|Tollerian Letters 3|
|My Youngest One,
Dianna tells me you seem to be taking full advantage of the stability and the sobriety of Richmond. She goes on to say that a crippling fear has taken root in you, and that she intends to wrench it free. You should feel honored to be the object of her attention, even if said attention is more a condemnation of me as a sire and prince than as any real familial fondness. All the same, do not disappoint her.
I did like the news about her priceless furniture being destroyed, however. More of that--that is amusing.
Here, domestic affairs are returning slowly to normalcy. Claire ran back to Banhart’s arms shortly after you went away. No doubt emboldened by his tenacious possession of such a rare beauty, he decided to try his hand at verbally sparring with me in Elysium, as if somehow her sparing him a passing interest suggests that I do not have supremacy in my own city. I proceeded, in full view of those gathered, including our heroine, to methodically dismantle not only his feeble, wrong-headed arguments, but also his much-professed neutrality and affectations of wisdom and good breeding. I may have, in Grace’s words, “Laid it on a bit thick”, but it was satisfying to watch his pride deflate. You’ll find him a diminished man in my presence, henceforth. Claire, to her credit, embarrassed by his weakness, returned to me--which is to say, to us.
You will be pleased to learn that justice has been done, insofar as justice can be done when such misfortune strikes. Madame Heinemanne made good on her promise to “clean house”, and there is no one left alive who so much as smirked at the news of an upstanding fledgling childe of the princes being brutalized. Though it was a small knot of rotten wood in otherwise healthy lumber, she is a woman who understand thoroughness and went to impressive lengths to rid her covenant of those in power who should have been aware of the rot in their midst.
I do hope what you suffered will not too permanently taint your impression of the First Estate. They are still recovering from the staggering blow I dealt them when you were a ghoul, and Kindred of true Quality are not easy to find. Stephanie and I are working on building an Estate worth its name, one that will manage the affairs as only the Invictus can. When you think of the Invictus, think of Stephanie Heinemanne and Dianna.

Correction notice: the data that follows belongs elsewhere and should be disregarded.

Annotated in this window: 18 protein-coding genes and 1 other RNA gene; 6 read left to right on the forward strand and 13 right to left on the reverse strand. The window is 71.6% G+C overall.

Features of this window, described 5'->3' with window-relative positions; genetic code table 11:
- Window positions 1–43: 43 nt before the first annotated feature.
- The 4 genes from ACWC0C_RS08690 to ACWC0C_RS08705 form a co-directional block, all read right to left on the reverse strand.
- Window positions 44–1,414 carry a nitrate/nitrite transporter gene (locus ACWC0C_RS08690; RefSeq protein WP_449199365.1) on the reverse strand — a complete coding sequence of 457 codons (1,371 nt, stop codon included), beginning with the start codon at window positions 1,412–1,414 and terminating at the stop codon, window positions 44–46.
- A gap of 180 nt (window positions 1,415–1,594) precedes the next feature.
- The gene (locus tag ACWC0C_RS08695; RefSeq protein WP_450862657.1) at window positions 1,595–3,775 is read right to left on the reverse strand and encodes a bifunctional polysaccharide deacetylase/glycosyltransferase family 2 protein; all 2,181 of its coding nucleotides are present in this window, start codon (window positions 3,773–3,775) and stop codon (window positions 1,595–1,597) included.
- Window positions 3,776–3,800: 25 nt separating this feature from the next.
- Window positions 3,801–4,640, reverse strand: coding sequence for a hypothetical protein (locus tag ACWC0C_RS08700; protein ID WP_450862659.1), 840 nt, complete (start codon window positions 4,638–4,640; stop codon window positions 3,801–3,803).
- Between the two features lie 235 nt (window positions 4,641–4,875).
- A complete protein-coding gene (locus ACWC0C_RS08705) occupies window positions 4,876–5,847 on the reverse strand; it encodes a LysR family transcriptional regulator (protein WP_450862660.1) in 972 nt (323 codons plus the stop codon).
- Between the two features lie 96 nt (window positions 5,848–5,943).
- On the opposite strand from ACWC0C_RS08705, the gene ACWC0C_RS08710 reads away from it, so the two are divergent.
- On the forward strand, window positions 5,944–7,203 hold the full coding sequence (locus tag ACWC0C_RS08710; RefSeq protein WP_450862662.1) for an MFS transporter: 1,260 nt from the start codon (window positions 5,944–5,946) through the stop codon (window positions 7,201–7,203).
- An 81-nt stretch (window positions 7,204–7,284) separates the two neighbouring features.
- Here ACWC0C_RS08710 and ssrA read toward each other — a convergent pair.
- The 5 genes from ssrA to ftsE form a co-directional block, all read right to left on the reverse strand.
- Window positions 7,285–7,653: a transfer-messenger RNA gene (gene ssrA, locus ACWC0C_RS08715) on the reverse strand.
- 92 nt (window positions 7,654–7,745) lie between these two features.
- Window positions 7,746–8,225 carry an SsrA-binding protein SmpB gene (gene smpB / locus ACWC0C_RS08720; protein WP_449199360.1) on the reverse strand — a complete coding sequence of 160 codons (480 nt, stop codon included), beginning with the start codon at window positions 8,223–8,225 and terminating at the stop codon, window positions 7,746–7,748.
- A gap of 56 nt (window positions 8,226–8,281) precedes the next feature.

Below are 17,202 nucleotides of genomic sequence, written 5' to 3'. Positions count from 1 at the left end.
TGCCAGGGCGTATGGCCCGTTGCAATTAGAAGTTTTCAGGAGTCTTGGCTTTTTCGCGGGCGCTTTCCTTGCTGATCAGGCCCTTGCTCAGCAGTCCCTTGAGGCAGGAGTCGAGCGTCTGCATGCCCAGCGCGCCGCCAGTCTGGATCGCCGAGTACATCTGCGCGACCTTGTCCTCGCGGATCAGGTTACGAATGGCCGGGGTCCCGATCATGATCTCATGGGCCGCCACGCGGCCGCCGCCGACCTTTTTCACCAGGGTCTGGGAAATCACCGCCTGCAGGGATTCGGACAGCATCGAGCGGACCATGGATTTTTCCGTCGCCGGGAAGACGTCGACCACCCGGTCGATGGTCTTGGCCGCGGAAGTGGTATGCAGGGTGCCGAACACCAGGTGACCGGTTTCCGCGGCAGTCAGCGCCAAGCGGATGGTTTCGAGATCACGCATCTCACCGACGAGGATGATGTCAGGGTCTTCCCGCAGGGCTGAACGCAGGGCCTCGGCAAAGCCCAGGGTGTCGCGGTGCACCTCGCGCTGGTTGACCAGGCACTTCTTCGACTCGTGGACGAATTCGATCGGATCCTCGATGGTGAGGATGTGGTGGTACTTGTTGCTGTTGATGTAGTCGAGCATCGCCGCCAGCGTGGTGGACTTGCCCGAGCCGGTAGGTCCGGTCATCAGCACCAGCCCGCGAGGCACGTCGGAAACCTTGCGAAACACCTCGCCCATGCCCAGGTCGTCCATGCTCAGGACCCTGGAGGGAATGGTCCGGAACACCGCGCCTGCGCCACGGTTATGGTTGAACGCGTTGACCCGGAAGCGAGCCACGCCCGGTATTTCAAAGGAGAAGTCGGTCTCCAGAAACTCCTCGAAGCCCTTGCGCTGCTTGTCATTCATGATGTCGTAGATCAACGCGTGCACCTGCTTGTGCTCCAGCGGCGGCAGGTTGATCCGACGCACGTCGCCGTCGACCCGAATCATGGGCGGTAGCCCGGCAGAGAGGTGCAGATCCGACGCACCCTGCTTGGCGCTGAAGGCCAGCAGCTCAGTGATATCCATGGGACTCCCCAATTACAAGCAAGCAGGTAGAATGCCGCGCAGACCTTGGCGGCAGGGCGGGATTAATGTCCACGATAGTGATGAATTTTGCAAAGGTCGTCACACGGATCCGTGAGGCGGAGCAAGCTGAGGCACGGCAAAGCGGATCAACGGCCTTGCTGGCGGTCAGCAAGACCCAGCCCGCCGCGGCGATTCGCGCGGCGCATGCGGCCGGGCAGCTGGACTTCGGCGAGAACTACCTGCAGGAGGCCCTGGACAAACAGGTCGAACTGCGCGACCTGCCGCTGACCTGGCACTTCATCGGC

And now I must close by regrettably informing you that visiting Richmond will be impossible this year for me. But you will tell me all about it, n’est pas?
Your Loving Father-Sire,
“What are you doing, you little brat? Think that’s funny, do you?”
The strange man wrenches your arm and shouts at you. His eyes are frightening. You see a bearded chin, spit-launching lips, the teeth of a villager. He’s holding a sharp hoe. You’ve done something terrible, broken some grown-up law, but you can’t figure out which one it was. All you were doing was hopping over cracks in the asphalt-paved square at the center of Baligród. You are five years old. This is your earliest living memory.
“Let her go! What’s the matter with you?”
Uncle has returned, a covered grocery basket in his hand. He pulls you to his side, away from the stranger. Keep your eyes down. See their feet facing off against each other. The soft leather of Uncle’s shoes, the coarse twine of the man’s sandals. See the cracks in Baligród square.
“You let her stomp on my father’s gravestone?”
“She was playing! My God! Shouting at a little girl, like that.”
“Trodding on the dead is playing, now? It’s always the same with you szlachta. We commoners catch the bullets and you szlachta don’t even have the decency to keep off our dead!”
“You’re raving mad! A crazed Jew!”
“I’ll show you a crazed Jew, you piece-of-shit traitor!”
The grocery basket knocks against skull, loosing jars of preserve. They smash open on the square. See broken glass in a pulpy ooze. Smell sugar, smell apricots, smell blackcurrant. Smell blood. Uncle is lying on his back, red ooze spilling from a crack in his head. His eyes and mouth are three big Os. The stranger is gone. He left his hoe on the asphalt. People have gathered. Hear them muttering.
“They’re Grzymała-Szczuka. She’s a Szczuka girl.”
Szczuka Szczuka Szczuka. Your name buzzes in the air like flies around a plate. Uncle gawks at the sky in surprise. Szczuka Szczuka.
This was the day you learned to fear strangers. It was also the day you learned you had inherited a legacy of hate.
No. Your earliest living memory was something else.